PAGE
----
And we’re trying to promote that through everything we do, our conferences, our events our thought leadership our policy may papers, our projects that we are leading in that direction, EARMA Roadmap, so what is the future so the key thing for us is to enhance this awareness which leads long term into recognition of the profession and better support for researchers.

Simon Baker: 22:07

Thanks for listening to this episode of the Team Science Podcast. I’m Simon Baker, chief editor at Nature Index. The producer was Dom Byrne.

And next up, we’ll hear how Western Sydney University, the sponsor of this series, is helping to champion team science.

Caris Bizzaca 22:31:

I’m Caris Bizzaca and welcome to this podcast series from Western Sydney University. Over this six-episode series I’ll be introducing you to some incredible research taking place – from a million-dollar fungi project that’s helping combat climate change, to surveys into maternity-care treatment, to creating electric vehicles for women in rural African communities, and more. These projects are just a handful of those that entered the 2022 and 2023 Research Impact Competition, run by Western Sydney University in Australia.

There’s also something else they have in common: they each speak to a Sustainable Development Goal or SDG – a list of 17 goals created by the United Nations which tackle global issues including poverty, hunger, climate change, gender inequality and access to education.

So how do we identify problems and then the path forward? Well, through research. And this research is happening at universities across the globe, who are graded in the annual Times Higher Education Impact rankings on their commitment to the SDGs. This is significant because out of 1,700 universities in the world, Western Sydney University ranked number one overall for the past two years. And if we drill down into the SDGs it excelled in, it came first for the goals Gender Equality, Partnership for the Goals, and Responsible Consumption and Production. For more information about Sustainable Development Goals you can visit and keep listening, as the researchers across this series will talk to how their projects contribute to positive change.

Before we dive in, I also want to take a moment to acknowledge the custodians of the lands where Western Sydney University campuses are located, and pay respect to the peoples of the Dharug, Tharawal, Eora and Wiradjuri nations. I pay my respect to elders past and present. Always was, always will be.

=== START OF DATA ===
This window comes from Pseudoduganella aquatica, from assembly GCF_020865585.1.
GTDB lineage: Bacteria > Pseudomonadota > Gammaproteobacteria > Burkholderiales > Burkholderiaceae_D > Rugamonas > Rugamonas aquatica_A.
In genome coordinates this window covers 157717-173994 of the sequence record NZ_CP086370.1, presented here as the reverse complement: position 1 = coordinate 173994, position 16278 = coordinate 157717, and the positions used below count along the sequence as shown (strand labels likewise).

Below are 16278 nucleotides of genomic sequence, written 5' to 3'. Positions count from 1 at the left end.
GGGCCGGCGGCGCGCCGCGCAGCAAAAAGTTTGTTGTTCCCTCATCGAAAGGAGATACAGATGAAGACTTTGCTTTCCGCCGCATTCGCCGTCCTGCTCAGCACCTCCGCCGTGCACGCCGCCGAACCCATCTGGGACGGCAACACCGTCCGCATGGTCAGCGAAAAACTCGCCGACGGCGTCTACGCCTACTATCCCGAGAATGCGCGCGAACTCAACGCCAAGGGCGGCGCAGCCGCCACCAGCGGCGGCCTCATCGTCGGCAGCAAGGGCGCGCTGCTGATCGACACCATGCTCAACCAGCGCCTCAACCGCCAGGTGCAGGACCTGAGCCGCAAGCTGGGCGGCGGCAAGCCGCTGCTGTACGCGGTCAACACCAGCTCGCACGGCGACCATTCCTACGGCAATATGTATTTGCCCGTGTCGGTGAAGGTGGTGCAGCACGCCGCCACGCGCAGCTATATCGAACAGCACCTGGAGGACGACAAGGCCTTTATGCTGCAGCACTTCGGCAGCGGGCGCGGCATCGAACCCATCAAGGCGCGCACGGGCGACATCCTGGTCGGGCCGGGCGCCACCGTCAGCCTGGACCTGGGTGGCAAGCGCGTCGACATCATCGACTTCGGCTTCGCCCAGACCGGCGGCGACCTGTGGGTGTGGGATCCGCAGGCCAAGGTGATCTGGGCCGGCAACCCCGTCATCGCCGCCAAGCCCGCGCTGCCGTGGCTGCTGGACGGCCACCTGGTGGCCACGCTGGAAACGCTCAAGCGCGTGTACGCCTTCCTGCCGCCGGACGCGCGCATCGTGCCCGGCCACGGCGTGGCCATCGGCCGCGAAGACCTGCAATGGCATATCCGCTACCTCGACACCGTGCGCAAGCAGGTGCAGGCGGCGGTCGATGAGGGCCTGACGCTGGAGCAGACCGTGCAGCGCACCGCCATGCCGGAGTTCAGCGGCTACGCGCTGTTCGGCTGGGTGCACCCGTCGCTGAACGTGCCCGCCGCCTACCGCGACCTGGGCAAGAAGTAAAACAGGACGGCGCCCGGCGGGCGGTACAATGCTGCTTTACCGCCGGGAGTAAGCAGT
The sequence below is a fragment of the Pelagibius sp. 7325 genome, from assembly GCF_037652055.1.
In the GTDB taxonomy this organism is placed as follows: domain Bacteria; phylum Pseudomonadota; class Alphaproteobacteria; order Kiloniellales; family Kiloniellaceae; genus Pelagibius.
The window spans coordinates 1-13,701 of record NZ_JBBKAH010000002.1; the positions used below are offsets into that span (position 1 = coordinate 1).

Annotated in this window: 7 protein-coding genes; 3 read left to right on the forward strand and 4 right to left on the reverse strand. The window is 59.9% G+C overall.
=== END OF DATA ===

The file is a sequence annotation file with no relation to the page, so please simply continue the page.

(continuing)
Now, let’s hear from some of the researchers from Western Sydney University’s Research Impact Competition.

Dr Maria Rashidi 24:38

We’ve been pioneering the application of using drones for bridge inspection in Australia.

Caris Bizzaca 24:43

That’s Dr Maria Rashidi, a senior lecturer at the Centre for Infrastructure Engineering within the School of Engineering Design and Built Environment at Western Sydney University. As part of the 2023 Research Impact Competition, Dr Rashidi was one of two winners of the inaugural Western Ventures prize, which is an initiative to support projects with excellent commercialization potential. Dr Rashidi shared the win for her research into using drones for the asset-management and health-monitoring of bridges.

Dr Maria Rashidi 25:15

In Australia, the road network is currently valued at AU$200 billion and AU$60 billion is spent annually on maintaining and extending the road network. So the bridge network is consisting of 50,000 bridges where 82% of them were built before 1976. And unfortunately one out of four are either structurally deficient or functionally obsolete. So having this knowledge and knowing the fact that the reason for the failure of majority of bridges has been a lack of a proper and proactive asset-management and health-monitoring system was a good motivation for me to spend around ten years of my research on this topic.

Caris Bizzaca 25:57

The project began with a collaborative study with Transport New South Wales into the feasibility of using drones for bridge inspection.

Dr Maria Rashidi 26:05

So in this pilot study, we examined the effectiveness of this technology in terms of different criteria, such as cost, time, accuracy, safety and traffic disruption, comparing to the conventional methods.

Caris Bizzaca 26:19

The study concluded that drone technology was very efficient for the inspection of bridges, with positive impacts on the community, safety and reducing costs.

Dr Maria Rashidi 26:28